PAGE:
Today is the start of the extradition trial for Julian Assange, the publisher who founded Wikileaks in 2006. Starting in June 2012, Assange holed up in the Ecuadorian embassy in the United Kingdom to avoid persecution for publishing secret U.S. diplomatic cables and war logs. His asylum status was revoked in April 2019, and he has since been jailed in Belmarsh high-security prison. His current trial will decide if he, and Australian citizen, will be deported to the United States to face prosecution under the Espionage Act of 1917.
Assange was given the documents by U.S. Army intelligence analyst Chelsea Manning in 2010. The release of the Iraq and Afghanistan war logs, which exposed war crimes committed by the U.S. government including a collateral damage video, was perceived negatively by government authorities and damaged American reputation. Manning was sentenced to thirty-five years in prison, seven of which were served before she was commuted by outgoing President Barack Obama in 2017. Manning was sent back to jail in March 2019 for contempt in front of a grand jury for refusal to testify against Assange.
Protestors gathered outside the courthouse today, angry at the treatment Assange has received in prison and in court. Eyewitnesses have described him in ill health, physically and mentally. Last week, the British medical journal The Lancet published an open letter representing an organization of 117 physicians and psychologists from eighteen separate countries.
“Should Assange die in a UK prison, as the UN Special Rapporteur on Torture has warned, he will effectively have been tortured to death. Much of that torture will have taken place in a prison medical ward, on doctors' watch. The medical profession cannot afford to stand silently by, on the wrong side of torture and the wrong side of history, while such a travesty unfolds,” the letter reads.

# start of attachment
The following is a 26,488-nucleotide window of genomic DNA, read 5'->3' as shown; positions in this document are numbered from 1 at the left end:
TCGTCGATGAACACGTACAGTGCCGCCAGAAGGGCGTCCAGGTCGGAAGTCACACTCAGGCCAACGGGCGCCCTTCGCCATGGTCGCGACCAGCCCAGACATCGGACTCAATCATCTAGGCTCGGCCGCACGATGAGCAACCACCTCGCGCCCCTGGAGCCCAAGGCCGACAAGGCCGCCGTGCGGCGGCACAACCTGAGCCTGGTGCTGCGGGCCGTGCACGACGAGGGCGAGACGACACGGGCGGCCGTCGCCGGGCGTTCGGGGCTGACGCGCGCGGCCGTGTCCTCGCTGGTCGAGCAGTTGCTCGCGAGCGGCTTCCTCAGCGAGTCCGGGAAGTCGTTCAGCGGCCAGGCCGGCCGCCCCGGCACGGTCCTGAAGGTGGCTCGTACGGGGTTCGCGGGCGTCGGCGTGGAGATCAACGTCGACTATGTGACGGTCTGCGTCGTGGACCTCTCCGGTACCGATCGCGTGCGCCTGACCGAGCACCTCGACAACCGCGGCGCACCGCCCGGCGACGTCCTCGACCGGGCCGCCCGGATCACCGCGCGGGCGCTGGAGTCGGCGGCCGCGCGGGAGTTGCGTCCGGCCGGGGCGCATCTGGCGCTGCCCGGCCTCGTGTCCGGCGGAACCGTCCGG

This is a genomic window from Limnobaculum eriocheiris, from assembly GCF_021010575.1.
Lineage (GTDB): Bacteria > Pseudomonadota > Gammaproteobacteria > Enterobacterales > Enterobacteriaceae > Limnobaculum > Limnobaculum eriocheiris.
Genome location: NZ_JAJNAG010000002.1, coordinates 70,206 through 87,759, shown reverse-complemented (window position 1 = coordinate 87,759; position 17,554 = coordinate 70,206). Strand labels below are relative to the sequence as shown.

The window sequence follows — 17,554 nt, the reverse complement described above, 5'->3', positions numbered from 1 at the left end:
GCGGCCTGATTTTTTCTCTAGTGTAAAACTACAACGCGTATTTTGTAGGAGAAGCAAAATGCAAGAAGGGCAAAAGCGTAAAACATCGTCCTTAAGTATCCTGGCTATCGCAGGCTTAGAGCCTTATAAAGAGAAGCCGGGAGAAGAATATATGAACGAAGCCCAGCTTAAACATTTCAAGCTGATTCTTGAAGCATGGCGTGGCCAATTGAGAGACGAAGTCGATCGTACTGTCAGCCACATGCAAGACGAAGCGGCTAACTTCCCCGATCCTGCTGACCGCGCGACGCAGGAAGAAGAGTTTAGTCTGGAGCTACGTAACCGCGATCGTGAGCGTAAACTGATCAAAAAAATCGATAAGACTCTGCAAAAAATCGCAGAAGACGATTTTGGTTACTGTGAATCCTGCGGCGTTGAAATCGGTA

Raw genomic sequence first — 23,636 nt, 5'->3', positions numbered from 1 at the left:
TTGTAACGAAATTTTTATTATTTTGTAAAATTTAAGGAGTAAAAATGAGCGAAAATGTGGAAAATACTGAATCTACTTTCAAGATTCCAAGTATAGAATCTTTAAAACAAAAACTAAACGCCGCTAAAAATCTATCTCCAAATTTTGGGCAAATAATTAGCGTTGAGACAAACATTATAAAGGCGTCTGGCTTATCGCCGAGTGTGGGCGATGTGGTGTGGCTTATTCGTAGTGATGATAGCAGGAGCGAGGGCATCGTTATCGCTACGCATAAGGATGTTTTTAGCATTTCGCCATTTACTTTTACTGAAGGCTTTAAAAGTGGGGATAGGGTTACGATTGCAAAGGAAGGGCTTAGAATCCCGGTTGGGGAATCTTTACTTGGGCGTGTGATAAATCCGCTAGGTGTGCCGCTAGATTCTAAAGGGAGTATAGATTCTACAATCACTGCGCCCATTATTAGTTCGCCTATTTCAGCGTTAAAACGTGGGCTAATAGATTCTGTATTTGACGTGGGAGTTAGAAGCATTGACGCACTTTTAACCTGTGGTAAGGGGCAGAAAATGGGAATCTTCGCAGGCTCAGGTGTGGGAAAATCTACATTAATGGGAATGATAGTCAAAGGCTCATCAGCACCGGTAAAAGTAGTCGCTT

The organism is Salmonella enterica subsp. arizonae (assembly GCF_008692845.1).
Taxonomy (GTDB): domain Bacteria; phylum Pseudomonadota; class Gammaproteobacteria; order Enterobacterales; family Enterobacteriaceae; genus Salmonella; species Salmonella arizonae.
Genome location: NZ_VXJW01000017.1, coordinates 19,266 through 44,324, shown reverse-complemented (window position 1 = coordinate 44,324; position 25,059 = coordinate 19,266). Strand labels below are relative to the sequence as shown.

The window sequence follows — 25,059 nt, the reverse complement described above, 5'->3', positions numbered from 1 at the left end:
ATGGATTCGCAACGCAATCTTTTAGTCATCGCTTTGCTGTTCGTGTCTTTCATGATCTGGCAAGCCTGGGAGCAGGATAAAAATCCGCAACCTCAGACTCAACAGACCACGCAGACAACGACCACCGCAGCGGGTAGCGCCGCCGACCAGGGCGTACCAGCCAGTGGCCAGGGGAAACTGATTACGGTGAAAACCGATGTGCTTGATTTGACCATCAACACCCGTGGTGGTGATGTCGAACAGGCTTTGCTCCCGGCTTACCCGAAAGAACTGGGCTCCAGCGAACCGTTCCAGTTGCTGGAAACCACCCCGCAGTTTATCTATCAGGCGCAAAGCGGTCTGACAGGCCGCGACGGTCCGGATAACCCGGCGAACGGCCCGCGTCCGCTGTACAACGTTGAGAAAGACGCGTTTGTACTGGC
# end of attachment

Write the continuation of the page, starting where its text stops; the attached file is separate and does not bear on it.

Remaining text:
Similarly, a petition was taken up and signed by 1,200 journalists from 98 different countries affirming that what Assange did is regularly journalistic practice. “If the U.S. government can prosecute Mr. Assange for publishing classified documents, it may clear the way for governments to prosecute journalists anywhere, an alarming precedent for freedom of the press worldwide,” the petition warns. “Julian Assange has made an outstanding contribution to public interest journalism, transparency and government accountability around the world. He is being singled out and prosecuted for publishing information that should never have been withheld from the public.”
Supporters of his prosecution say his intentions were not the public good but to weaken the United States, and that Wikileaks’ release of documents endangered people’s lives. The government has admitted to having no evidence anyone was harmed as a result of Wikileaks. Others have criticized Assange for releasing emails leaked from the Democratic National Committee during the 2016 presidential election. The charges against him are unrelated to the events of that year.
If extradited, tried, and convicted, Julian Assange could be sentenced to up to 175 years in prison.
Hunter DeRensis is senior reporter for the National Interest. Follow him on Twitter @HunterDeRensis.